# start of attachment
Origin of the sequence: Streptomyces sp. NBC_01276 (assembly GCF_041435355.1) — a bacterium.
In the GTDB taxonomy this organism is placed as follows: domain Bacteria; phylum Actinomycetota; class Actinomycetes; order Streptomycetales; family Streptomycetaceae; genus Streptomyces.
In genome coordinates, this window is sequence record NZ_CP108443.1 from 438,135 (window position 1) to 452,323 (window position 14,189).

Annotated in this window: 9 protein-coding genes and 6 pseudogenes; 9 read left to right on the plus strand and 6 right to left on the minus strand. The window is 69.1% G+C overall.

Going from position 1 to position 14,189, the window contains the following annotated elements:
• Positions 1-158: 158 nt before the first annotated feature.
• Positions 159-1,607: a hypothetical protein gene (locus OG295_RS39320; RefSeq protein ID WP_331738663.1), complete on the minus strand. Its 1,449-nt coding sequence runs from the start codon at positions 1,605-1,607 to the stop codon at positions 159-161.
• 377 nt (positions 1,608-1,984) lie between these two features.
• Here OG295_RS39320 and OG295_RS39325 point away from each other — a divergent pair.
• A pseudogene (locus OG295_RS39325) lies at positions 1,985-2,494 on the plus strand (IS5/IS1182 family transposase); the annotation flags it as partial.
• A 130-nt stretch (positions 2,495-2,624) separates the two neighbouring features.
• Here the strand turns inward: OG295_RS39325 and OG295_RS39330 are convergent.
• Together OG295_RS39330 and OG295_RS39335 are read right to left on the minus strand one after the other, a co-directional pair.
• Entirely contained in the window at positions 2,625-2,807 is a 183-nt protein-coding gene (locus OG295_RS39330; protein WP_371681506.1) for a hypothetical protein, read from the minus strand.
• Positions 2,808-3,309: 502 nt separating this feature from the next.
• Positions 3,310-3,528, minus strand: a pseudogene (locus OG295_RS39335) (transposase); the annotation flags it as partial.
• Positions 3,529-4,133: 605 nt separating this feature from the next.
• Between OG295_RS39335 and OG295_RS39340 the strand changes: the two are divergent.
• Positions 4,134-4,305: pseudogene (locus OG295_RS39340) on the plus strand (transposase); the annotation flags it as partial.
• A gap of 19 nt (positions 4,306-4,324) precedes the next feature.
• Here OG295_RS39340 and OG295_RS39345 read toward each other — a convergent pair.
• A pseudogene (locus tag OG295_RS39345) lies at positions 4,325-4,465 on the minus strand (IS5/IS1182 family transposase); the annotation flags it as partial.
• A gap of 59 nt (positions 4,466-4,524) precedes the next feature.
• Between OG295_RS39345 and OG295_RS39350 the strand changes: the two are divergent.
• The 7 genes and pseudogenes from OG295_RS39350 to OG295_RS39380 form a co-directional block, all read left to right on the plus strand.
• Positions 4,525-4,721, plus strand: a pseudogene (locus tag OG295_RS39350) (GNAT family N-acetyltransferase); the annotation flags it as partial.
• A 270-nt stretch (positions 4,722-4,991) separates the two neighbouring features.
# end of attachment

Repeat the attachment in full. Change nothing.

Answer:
Origin of the sequence: Streptomyces sp. NBC_01276 (assembly GCF_041435355.1) — a bacterium.
In the GTDB taxonomy this organism is placed as follows: domain Bacteria; phylum Actinomycetota; class Actinomycetes; order Streptomycetales; family Streptomycetaceae; genus Streptomyces.
In genome coordinates, this window is sequence record NZ_CP108443.1 from 438,135 (window position 1) to 452,323 (window position 14,189).

Annotated in this window: 9 protein-coding genes and 6 pseudogenes; 9 read left to right on the plus strand and 6 right to left on the minus strand. The window is 69.1% G+C overall.

Going from position 1 to position 14,189, the window contains the following annotated elements:
• Positions 1-158: 158 nt before the first annotated feature.
• Positions 159-1,607: a hypothetical protein gene (locus OG295_RS39320; RefSeq protein ID WP_331738663.1), complete on the minus strand. Its 1,449-nt coding sequence runs from the start codon at positions 1,605-1,607 to the stop codon at positions 159-161.
• 377 nt (positions 1,608-1,984) lie between these two features.
• Here OG295_RS39320 and OG295_RS39325 point away from each other — a divergent pair.
• A pseudogene (locus OG295_RS39325) lies at positions 1,985-2,494 on the plus strand (IS5/IS1182 family transposase); the annotation flags it as partial.
• A 130-nt stretch (positions 2,495-2,624) separates the two neighbouring features.
• Here the strand turns inward: OG295_RS39325 and OG295_RS39330 are convergent.
• Together OG295_RS39330 and OG295_RS39335 are read right to left on the minus strand one after the other, a co-directional pair.
• Entirely contained in the window at positions 2,625-2,807 is a 183-nt protein-coding gene (locus OG295_RS39330; protein WP_371681506.1) for a hypothetical protein, read from the minus strand.
• Positions 2,808-3,309: 502 nt separating this feature from the next.
• Positions 3,310-3,528, minus strand: a pseudogene (locus OG295_RS39335) (transposase); the annotation flags it as partial.
• Positions 3,529-4,133: 605 nt separating this feature from the next.
• Between OG295_RS39335 and OG295_RS39340 the strand changes: the two are divergent.
• Positions 4,134-4,305: pseudogene (locus OG295_RS39340) on the plus strand (transposase); the annotation flags it as partial.
• A gap of 19 nt (positions 4,306-4,324) precedes the next feature.
• Here OG295_RS39340 and OG295_RS39345 read toward each other — a convergent pair.
• A pseudogene (locus tag OG295_RS39345) lies at positions 4,325-4,465 on the minus strand (IS5/IS1182 family transposase); the annotation flags it as partial.
• A gap of 59 nt (positions 4,466-4,524) precedes the next feature.
• Between OG295_RS39345 and OG295_RS39350 the strand changes: the two are divergent.
• The 7 genes and pseudogenes from OG295_RS39350 to OG295_RS39380 form a co-directional block, all read left to right on the plus strand.
• Positions 4,525-4,721, plus strand: a pseudogene (locus tag OG295_RS39350) (GNAT family N-acetyltransferase); the annotation flags it as partial.
• A 270-nt stretch (positions 4,722-4,991) separates the two neighbouring features.